I also discovered a second problem- the tube that goes from the valve cover to the fuel pump had a crack in it where it pushes into the valve cover. I'm not sure how much that was affecting the pump's operation since it seemed to run properly after cleaning the carb for the 4th time, but it was definitely going to become a problem when it eventually broke off off so I'm glad I found it and got it fixed.

Thanks again for your help everyone!
 
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Great suggestion. I think there is more to the problem than the governor though because I tried manually holding the throttle at a steady position and although the RPM stabilized, the engine still didn't run smoothly. The only thing that smooths it out is dribbling fuel into the carb or setting the choke just right. There are no air leaks, I sprayed brake cleaner around the carb and intake manifold to check for vacuum leaks and nothing changed.
Don't mess with the governor. It is not your problem. You answered your question when you stated about having to add fuel or partially choking it. Your engine is running too lean. Check your fuel delivery or for air leaks.
 

Avery4

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As I said above, I finally got it to run properly after cleaning the carburetor for the 4th time. Thanks for your help!
 
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Just because its working now doesn't mean its fixed. Youll get comments for the next 10 years on how to fix that carb. :)

On some sites you can change the title to include (SOVLED) to save peoples time.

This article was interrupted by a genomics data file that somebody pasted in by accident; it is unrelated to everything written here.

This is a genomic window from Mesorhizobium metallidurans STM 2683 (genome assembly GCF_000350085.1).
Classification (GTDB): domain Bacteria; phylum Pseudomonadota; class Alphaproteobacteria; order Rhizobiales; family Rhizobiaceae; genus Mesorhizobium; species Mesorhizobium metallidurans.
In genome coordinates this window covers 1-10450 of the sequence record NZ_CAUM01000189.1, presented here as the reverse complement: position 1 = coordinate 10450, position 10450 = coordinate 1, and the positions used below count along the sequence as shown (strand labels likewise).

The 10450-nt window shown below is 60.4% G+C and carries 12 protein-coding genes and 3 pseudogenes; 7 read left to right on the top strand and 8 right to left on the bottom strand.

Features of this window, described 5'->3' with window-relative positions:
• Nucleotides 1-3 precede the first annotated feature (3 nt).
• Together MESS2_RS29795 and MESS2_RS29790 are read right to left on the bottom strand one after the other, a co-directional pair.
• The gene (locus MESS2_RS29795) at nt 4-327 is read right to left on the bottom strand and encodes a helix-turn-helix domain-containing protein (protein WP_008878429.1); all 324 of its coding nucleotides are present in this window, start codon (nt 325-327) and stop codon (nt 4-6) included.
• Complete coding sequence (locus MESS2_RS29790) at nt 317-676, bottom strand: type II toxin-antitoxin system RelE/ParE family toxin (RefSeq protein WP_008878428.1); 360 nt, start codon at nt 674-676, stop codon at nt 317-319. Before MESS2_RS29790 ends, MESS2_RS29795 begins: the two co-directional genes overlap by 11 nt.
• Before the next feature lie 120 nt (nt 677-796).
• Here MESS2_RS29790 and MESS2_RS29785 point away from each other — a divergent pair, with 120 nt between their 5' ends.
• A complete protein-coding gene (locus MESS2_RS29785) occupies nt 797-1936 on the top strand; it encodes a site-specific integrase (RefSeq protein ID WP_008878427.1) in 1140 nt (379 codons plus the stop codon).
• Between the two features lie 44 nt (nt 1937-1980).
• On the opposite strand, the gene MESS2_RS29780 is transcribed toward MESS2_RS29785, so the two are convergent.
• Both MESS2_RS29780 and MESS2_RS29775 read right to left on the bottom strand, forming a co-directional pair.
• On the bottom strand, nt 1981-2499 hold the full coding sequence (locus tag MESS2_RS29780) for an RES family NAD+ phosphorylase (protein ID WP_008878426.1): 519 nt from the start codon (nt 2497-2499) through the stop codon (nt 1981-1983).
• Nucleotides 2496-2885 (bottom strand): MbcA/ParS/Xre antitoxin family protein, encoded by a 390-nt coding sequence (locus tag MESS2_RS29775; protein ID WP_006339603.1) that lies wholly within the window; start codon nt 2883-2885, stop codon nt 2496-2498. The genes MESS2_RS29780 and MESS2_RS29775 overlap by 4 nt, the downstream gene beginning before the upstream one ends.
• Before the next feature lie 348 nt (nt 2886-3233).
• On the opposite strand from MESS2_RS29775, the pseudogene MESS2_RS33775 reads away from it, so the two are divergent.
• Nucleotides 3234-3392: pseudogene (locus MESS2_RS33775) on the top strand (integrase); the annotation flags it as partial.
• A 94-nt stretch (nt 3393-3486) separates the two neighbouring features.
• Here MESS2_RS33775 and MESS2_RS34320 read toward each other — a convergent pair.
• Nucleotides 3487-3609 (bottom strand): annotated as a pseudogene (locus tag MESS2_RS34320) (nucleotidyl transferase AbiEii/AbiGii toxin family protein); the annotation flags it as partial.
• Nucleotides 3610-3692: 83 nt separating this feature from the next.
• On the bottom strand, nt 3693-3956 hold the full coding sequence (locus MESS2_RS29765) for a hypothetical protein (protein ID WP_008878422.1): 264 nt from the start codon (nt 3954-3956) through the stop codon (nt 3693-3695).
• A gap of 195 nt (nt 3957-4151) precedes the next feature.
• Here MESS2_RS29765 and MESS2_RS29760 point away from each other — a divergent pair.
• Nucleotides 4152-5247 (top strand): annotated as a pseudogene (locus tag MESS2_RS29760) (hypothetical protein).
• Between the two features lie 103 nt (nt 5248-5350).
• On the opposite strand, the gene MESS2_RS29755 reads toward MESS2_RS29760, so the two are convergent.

Glad you solved the problem with your carb.
 
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There isn't anything wrong with the governor or the spring. It is working the way it is supposed to work. Leave it alone.
You have a restriction in the carburetor's idle circuit, there is a bit of dirt/debris/varnish caught in the idle circuit jet. 99% of the time dumping something in the gas (like Seafoam or B12) won't cure this problem. The dirt/debris/varnish needs to be physically removed. The carburetor needs to be removed and disassembled so you can physically poke through all of the jet holes with a small stiff steel wire (I have always used the wire inside plastic twist ties). Then you need to spray carb cleaner through all of the holes and passages to make sure they are clear. I have done thousands of them, this will solve the problem.
 
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Use carb cleaner for best results, its much more powerful solvent than brake cleaner.

On these the idle circuit goes up top under the metal plate on the top of the carb. Plate should be removed for a thorough cleaning.

To tell if you have an idle circuit problem pull the thottle rod linkage (on the carburetor throttle plate) all the way closed, the engine should run slow and smooth. Sometimes just turning the mechanical stop screw on the plate lever up a little will cure surging with no load.